Market issues, attractive purchases, and the opening of what looks to be an exquisite exhibition of Durer prints highlight OMNP’s weekend reading:
This article was of particular interest to OMNP for its breakdown of the different types of forgery that inflict the art market. The concept of alteration forgery, for example gets little mention by the press-adding an artist’s signature is quite the devious way to boost the value of a borderline work. Notwithstanding, wouldn’t such a ploy be uncovered by a simple black-lighting of the painting, revealing an overpainting?
As the Summer winds down, Mr. Melikian reviews some of the prized items on his wish list over the art market’s past season. Old Masters get their fair share, in Melikian’s rundown of the bargains that are to be had in a Contemporary centered marketplace:
Melikian’s noting of the inexpensive sum of $73,000 USD, paid for a Parmigianino drawing at Sotheby’s in January, recalled a similar lot that OMNP covered during Sotheby’s Old Master sales in July. Other works mentioned include a chalk study of a young woman by Federico Barocci, a beautifully understated still life by Rachel Ruysch (who Melikian refers to as “Holland’s greatest woman painter,”) and a precious portrait by Lucas Cranach the Elder-Melikian’s “Leonardo of the North”, that went for a relatively modest $5.1 million.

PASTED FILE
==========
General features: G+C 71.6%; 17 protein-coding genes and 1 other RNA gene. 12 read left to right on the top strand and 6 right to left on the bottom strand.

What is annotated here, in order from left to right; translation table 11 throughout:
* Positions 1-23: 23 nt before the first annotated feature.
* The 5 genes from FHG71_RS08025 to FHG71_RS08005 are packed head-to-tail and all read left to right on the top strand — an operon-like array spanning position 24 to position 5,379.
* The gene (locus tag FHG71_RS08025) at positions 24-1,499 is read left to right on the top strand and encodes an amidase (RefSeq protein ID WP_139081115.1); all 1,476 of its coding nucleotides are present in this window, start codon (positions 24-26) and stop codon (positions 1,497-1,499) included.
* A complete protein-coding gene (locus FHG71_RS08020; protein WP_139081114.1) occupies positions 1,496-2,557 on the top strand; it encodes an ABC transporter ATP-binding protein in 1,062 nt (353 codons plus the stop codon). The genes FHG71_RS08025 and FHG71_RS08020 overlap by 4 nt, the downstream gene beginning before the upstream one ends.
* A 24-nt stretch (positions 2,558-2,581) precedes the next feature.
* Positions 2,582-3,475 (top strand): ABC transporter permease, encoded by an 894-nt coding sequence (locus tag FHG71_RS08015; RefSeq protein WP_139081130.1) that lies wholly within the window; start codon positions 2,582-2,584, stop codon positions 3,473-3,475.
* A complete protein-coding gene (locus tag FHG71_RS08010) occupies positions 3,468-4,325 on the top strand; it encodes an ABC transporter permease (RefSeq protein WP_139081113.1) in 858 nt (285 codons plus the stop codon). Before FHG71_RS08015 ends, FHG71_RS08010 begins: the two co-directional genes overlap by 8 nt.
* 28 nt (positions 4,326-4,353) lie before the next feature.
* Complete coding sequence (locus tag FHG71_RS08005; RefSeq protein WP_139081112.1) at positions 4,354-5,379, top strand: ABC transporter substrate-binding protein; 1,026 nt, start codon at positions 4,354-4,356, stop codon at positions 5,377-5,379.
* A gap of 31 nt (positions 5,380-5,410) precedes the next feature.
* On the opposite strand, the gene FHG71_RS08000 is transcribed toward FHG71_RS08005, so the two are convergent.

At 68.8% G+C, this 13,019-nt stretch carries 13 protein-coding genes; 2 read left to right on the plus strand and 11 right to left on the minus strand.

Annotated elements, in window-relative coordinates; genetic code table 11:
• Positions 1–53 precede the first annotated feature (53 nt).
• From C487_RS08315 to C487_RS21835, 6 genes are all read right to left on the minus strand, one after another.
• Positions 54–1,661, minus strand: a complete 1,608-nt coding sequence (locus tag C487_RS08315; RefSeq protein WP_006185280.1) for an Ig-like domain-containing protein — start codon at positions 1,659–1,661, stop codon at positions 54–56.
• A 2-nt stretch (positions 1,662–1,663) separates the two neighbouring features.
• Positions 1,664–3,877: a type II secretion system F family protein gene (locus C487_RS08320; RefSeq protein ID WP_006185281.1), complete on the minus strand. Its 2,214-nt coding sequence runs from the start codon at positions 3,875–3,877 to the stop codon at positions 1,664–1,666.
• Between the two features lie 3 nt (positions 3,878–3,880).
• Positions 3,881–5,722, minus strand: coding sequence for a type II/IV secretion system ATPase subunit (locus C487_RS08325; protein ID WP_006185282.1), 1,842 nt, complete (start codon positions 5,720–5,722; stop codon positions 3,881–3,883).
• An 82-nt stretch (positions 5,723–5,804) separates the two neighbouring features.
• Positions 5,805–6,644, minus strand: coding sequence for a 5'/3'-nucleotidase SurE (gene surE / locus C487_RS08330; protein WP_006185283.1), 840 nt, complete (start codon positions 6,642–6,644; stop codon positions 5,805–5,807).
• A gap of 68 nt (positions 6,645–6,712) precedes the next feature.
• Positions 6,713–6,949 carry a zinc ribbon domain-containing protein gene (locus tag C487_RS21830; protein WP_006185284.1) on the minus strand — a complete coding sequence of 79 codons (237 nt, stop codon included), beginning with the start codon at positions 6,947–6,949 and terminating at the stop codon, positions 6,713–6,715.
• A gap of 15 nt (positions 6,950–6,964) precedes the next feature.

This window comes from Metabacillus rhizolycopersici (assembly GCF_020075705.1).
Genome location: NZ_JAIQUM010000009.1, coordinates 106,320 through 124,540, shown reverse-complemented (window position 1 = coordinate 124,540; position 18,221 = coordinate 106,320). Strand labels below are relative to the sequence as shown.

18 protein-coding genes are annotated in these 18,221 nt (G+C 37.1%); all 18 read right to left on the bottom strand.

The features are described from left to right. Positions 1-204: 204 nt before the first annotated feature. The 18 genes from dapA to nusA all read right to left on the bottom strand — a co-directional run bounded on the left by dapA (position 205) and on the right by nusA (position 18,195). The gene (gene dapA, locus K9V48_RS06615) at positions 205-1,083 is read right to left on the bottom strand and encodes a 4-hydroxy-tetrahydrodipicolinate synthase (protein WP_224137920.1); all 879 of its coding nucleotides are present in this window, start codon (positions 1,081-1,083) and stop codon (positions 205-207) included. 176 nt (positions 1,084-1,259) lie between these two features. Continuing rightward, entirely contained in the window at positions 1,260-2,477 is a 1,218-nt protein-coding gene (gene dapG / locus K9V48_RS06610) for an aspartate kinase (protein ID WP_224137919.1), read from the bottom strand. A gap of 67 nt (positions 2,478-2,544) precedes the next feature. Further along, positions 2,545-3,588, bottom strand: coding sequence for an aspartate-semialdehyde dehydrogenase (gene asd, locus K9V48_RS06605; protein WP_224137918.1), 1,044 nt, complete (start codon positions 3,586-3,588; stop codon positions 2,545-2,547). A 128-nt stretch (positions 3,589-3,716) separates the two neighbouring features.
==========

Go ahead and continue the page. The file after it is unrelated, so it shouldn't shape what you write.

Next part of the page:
Any exhibition devoted to greatest printmaker of all time is pretty much required viewing. OMNP has always been struck at the strength and certainty of Durer’s lines. It is all the more amazing to see their punch in such small compositions. These prints have a modern sensibility to them, products of Durer’s wild imagination which was allowed to roam free in the printmaking medium. While prints were distributed to a much larger audience, they were intended for private viewing and therefore was less obligated to restrictions of commissioned painting laid out by an aristocratic or religious patron.
More on the Durer Exhibition:
Meissonier’s fall from grace is one of the true enigmas of art history. Here was a man that was lauded as one of the most important artists in 19th century France. Yet shortly, after his passing, his work not only suffered from a change in taste, but became reviled by the public.
Here was a man who was honored by a statue in the Louvre, yet by the 1960′s had had all of his work removed from the museum, including the statue, which was being dragged out feet first. All Damien Hirsts of the world might want to take note of this cautionary tale.